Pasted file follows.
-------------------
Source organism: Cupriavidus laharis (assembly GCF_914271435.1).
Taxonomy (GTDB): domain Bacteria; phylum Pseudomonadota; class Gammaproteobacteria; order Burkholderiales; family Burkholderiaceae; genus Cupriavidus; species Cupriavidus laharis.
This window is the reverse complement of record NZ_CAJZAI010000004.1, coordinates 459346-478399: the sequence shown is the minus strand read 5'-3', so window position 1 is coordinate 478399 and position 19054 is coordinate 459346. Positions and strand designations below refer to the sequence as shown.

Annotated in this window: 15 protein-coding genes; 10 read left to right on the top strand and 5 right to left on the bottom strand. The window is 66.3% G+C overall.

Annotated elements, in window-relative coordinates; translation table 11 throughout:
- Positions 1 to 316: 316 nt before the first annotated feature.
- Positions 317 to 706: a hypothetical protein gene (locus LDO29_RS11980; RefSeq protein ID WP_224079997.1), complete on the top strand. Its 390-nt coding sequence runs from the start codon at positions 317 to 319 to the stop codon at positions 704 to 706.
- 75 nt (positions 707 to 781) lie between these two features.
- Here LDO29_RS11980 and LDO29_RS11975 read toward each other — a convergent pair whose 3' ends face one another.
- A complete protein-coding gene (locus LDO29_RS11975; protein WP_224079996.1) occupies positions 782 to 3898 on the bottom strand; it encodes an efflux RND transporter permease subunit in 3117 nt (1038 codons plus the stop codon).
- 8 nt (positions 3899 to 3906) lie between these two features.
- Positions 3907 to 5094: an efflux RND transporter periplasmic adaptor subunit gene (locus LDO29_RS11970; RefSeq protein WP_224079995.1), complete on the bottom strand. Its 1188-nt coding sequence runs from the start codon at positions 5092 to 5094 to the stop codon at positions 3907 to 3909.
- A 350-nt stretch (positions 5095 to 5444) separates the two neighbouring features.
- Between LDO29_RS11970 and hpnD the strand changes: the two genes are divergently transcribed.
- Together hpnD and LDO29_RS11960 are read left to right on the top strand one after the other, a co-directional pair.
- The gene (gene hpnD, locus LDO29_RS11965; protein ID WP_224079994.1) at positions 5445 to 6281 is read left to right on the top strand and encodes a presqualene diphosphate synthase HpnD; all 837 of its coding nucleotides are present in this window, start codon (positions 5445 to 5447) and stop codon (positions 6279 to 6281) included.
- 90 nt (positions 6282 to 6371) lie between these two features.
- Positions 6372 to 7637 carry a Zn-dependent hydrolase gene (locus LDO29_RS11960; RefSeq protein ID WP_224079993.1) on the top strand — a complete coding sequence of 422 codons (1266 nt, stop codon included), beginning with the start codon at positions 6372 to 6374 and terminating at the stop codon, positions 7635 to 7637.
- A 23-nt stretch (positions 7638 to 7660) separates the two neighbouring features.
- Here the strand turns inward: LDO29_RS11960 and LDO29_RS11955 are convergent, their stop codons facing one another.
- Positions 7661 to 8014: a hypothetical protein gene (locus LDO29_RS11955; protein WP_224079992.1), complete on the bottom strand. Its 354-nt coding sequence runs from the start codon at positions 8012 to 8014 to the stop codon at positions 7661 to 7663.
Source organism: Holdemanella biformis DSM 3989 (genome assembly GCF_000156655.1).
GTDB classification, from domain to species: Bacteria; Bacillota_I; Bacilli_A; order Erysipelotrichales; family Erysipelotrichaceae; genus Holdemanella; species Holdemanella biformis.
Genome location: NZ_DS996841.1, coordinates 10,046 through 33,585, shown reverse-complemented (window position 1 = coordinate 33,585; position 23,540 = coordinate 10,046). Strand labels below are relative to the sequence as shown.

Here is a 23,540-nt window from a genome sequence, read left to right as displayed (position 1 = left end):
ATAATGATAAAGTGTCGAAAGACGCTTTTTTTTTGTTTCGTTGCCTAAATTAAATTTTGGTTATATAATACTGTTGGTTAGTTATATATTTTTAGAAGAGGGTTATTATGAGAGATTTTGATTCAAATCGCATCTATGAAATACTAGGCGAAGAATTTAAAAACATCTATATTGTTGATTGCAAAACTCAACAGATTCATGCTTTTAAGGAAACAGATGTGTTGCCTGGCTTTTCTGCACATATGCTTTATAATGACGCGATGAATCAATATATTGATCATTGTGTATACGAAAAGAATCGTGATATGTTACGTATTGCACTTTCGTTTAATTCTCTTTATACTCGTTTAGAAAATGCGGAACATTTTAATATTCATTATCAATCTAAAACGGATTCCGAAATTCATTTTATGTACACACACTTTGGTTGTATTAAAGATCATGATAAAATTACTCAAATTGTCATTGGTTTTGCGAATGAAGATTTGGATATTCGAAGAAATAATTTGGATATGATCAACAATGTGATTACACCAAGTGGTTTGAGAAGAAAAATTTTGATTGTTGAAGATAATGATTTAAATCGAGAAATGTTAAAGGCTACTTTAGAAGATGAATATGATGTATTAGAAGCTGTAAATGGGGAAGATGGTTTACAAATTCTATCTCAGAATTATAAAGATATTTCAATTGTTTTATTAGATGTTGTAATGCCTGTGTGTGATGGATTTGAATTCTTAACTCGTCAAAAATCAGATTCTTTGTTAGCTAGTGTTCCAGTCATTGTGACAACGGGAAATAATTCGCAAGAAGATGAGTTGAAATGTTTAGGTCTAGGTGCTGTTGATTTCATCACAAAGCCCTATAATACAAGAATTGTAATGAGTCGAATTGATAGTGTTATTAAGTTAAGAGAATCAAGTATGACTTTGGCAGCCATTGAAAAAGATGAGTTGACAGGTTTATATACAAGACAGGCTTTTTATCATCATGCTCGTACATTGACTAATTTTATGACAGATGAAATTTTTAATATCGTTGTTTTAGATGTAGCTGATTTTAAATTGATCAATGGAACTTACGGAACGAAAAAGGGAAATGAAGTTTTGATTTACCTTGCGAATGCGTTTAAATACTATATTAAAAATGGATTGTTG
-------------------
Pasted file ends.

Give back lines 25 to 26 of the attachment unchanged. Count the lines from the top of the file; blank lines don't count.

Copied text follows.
Here is a 23,540-nt window from a genome sequence, read left to right as displayed (position 1 = left end):
ATAATGATAAAGTGTCGAAAGACGCTTTTTTTTTGTTTCGTTGCCTAAATTAAATTTTGGTTATATAATACTGTTGGTTAGTTATATATTTTTAGAAGAGGGTTATTATGAGAGATTTTGATTCAAATCGCATCTATGAAATACTAGGCGAAGAATTTAAAAACATCTATATTGTTGATTGCAAAACTCAACAGATTCATGCTTTTAAGGAAACAGATGTGTTGCCTGGCTTTTCTGCACATATGCTTTATAATGACGCGATGAATCAATATATTGATCATTGTGTATACGAAAAGAATCGTGATATGTTACGTATTGCACTTTCGTTTAATTCTCTTTATACTCGTTTAGAAAATGCGGAACATTTTAATATTCATTATCAATCTAAAACGGATTCCGAAATTCATTTTATGTACACACACTTTGGTTGTATTAAAGATCATGATAAAATTACTCAAATTGTCATTGGTTTTGCGAATGAAGATTTGGATATTCGAAGAAATAATTTGGATATGATCAACAATGTGATTACACCAAGTGGTTTGAGAAGAAAAATTTTGATTGTTGAAGATAATGATTTAAATCGAGAAATGTTAAAGGCTACTTTAGAAGATGAATATGATGTATTAGAAGCTGTAAATGGGGAAGATGGTTTACAAATTCTATCTCAGAATTATAAAGATATTTCAATTGTTTTATTAGATGTTGTAATGCCTGTGTGTGATGGATTTGAATTCTTAACTCGTCAAAAATCAGATTCTTTGTTAGCTAGTGTTCCAGTCATTGTGACAACGGGAAATAATTCGCAAGAAGATGAGTTGAAATGTTTAGGTCTAGGTGCTGTTGATTTCATCACAAAGCCCTATAATACAAGAATTGTAATGAGTCGAATTGATAGTGTTATTAAGTTAAGAGAATCAAGTATGACTTTGGCAGCCATTGAAAAAGATGAGTTGACAGGTTTATATACAAGACAGGCTTTTTATCATCATGCTCGTACATTGACTAATTTTATGACAGATGAAATTTTTAATATCGTTGTTTTAGATGTAGCTGATTTTAAATTGATCAATGGAACTTACGGAACGAAAAAGGGAAATGAAGTTTTGATTTACCTTGCGAATGCGTTTAAATACTATATTAAAAATGGATTGTTG